Video applications rely on Fibre Channel RAID

Video applications rely on Fibre Channel RAID

When the film industry started digitizing special effects, Fibre Channel became popular, primarily because of its 100MBps (200MBps in full duplex mode) transmission speeds. In fact, today, the combined use of Fibre Channel for real-time speeds and RAID arrays for data reliability has become almost a necessity.

By Dennis Pederson

In the entertainment market and others, Fibre Channel`s feature set is particularly advantageous. A primary advantage is its ability to be used as both a channel and a networking protocol. In comparison to other interfaces, Fibre Channel also has some significant benefits, including:

- Copper or optical physical connections.

- Cable lengths up to 30 meters with copper, or 10 kilometers with fiber optic.

- Up to 126 nodes on a single loop.

- Hot-swapping of drives and dual porting.

- Multiple topologies, such as point to point, arbitrated loop, and fabric.

- Multiple protocols on the same cable, including HIPPI, TCP/IP, FDDI, ATM, and SCSI.

Fibre Channel can be used for channel and network applications because it supports different topologies. Point to point, for example, is dedicated to transferring data between two devices, such as a disk subsystem and a computer.

Fibre Channel can also be configured in fabric networks. Unlike other networking topologies where devices must compete for network bandwidth, the fabric topology provides virtually unlimited bandwidth. Fabrics include switching functions, which connect any two arbitrary devices on the fabric. The total available bandwidth is limited only by the switching capacity of the fabric.

The arbitrated loop topology supports both the channel and the network. Up to 126 devices can coexist on a Fibre Channel loop, and any device can move data. This feature essentially eliminates the restrictions of point-to-point configurations without requiring network switches. Most implementations are traditional channel applications, where Fibre Channel is used to interconnect disks and RAID subsystems to workstations and servers.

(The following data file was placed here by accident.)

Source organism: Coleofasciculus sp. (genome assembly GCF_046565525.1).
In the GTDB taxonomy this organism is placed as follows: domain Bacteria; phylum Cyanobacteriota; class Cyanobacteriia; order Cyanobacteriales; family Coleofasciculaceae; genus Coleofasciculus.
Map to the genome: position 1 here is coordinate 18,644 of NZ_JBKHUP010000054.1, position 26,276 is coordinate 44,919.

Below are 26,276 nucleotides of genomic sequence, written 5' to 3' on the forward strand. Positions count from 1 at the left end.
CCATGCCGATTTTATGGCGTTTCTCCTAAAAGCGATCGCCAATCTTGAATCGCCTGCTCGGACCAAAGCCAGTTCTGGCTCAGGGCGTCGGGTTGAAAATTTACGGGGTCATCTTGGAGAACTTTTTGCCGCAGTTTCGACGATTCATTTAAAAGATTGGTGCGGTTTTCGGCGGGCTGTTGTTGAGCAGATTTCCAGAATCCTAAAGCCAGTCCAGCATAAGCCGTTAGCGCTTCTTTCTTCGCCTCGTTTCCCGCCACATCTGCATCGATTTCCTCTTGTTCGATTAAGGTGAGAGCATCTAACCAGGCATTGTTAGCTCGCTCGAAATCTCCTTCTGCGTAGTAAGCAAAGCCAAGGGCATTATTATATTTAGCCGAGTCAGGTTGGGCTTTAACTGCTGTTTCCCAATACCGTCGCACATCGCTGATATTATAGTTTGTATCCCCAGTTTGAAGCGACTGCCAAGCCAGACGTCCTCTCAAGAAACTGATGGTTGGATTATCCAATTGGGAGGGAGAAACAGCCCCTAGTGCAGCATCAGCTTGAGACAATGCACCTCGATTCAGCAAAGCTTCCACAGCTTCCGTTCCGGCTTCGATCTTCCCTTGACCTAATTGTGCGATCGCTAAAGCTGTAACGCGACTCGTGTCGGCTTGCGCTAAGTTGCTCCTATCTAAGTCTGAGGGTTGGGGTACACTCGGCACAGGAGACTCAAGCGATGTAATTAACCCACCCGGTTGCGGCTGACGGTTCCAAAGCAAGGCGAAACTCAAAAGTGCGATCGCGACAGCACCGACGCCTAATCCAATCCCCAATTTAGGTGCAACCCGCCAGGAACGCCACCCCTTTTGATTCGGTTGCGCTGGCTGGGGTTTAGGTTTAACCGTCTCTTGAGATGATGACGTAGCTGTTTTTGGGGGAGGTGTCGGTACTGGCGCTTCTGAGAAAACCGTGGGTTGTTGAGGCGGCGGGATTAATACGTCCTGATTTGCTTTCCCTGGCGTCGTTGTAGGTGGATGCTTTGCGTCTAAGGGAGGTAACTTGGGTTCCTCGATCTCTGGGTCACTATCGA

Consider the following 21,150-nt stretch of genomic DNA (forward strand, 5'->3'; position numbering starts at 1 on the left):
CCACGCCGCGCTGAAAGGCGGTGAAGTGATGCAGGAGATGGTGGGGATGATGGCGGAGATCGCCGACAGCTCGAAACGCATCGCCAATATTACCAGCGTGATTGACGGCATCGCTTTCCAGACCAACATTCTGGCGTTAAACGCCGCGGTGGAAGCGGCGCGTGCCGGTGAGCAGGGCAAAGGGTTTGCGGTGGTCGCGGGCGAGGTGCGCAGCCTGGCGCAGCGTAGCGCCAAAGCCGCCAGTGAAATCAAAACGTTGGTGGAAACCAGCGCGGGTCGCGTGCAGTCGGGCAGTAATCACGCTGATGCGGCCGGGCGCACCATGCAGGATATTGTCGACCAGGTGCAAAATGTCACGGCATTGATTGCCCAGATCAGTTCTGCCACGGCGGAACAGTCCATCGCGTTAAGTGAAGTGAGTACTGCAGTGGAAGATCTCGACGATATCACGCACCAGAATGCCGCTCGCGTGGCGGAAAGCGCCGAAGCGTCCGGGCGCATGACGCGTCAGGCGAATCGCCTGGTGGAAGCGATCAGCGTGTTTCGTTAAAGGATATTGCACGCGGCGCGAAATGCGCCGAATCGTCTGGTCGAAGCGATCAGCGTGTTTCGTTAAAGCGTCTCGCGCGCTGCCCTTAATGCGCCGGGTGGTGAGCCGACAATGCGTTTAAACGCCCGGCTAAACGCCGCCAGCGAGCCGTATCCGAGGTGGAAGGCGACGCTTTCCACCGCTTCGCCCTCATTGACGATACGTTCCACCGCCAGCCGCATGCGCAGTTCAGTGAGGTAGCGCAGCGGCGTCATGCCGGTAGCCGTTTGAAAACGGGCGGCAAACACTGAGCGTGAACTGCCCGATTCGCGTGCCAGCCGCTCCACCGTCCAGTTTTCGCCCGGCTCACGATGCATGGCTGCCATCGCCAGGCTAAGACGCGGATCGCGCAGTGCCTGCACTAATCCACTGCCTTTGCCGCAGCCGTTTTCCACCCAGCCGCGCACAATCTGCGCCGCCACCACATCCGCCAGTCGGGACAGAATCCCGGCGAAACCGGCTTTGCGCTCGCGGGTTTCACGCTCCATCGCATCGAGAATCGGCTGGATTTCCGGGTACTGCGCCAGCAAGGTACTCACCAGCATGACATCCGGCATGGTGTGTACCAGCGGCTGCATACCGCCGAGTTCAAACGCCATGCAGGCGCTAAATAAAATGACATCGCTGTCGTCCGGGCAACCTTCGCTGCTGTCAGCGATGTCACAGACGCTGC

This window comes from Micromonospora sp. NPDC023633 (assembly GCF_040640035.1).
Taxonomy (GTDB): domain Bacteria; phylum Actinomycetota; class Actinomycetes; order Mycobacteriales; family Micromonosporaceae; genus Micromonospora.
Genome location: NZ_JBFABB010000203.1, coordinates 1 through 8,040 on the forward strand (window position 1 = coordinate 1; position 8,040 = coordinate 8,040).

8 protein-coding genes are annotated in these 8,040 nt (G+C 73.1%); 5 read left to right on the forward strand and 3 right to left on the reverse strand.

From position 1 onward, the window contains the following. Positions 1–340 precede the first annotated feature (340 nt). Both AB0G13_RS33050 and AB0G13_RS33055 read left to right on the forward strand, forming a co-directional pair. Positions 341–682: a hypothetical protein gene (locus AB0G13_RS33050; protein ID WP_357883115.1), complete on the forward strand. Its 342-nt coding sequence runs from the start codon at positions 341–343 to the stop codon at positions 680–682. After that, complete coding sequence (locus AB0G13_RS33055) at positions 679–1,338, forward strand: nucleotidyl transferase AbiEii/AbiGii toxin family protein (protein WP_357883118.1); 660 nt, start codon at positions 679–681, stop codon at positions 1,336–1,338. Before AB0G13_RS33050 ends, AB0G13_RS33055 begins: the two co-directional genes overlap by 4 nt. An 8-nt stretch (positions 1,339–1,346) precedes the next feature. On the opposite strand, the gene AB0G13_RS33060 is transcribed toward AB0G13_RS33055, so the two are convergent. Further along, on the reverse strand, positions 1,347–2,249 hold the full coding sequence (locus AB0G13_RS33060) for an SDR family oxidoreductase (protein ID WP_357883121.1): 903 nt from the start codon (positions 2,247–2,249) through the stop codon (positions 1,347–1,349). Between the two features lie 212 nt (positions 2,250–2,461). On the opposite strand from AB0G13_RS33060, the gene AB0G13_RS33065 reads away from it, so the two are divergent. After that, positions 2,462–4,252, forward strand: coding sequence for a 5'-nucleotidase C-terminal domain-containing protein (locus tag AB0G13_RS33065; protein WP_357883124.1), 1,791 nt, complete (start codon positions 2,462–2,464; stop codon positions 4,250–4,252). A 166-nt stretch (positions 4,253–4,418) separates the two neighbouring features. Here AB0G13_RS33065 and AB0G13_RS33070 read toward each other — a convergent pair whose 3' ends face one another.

Fibre Channel can handle almost any visual computing storage requirements. However, for applications in film and High Definition Television (HDTV) production--for which 100MBps bandwidth is still not enough--multiple Fibre Channel implementations combined with high-performance RAID can be a cost-effective solution.

The bandwidth requirements placed on a visual computing system are determined by the amount of digitized visual data required to represent a film or video image. The playback of uncompressed National Television Standards Committee (NTSC) format video (640 x 480 resolution) with 24 bits of color per pixel requires a data rate of more than 27MBps. Uncompressed high-resolution playback of film (2048 x 1536) or HDTV (1920 x 1080) requires more than 280MBps and 186MBps, respectively.

The data storage volume required for a video that is compressed to 3MBps is more than 22MB for one minute of playback. Using a 9.1GB disk, approximately 400 minutes are available, enough for about three movies. If the application requires more titles streaming from the server, more disks and Fibre Channel bandwidth is needed. In addition, storage redundancy is needed to prevent data loss. RAID architectures address this requirement.

Depending on the video out quality requirements, compression ratios of 4:1 or more can reduce the data rate for a single stream of video for these high resolutions. However, applications such as video-on-demand, commercial insertion, and broadcast station automation create the need to deliver hundreds of streams and very high data rates.

Fibre Channel`s bandwidth is also important for video server applications used to deliver digitized video data to a communication delivery system in real-time. Upon request, or on a pre-programmed schedule, the video server must retrieve video from on-line storage and forward it through system buffers for video output and transmission. This process must be performed in real-time to ensure the video is delivered at a continuous rate of 30 frames per second.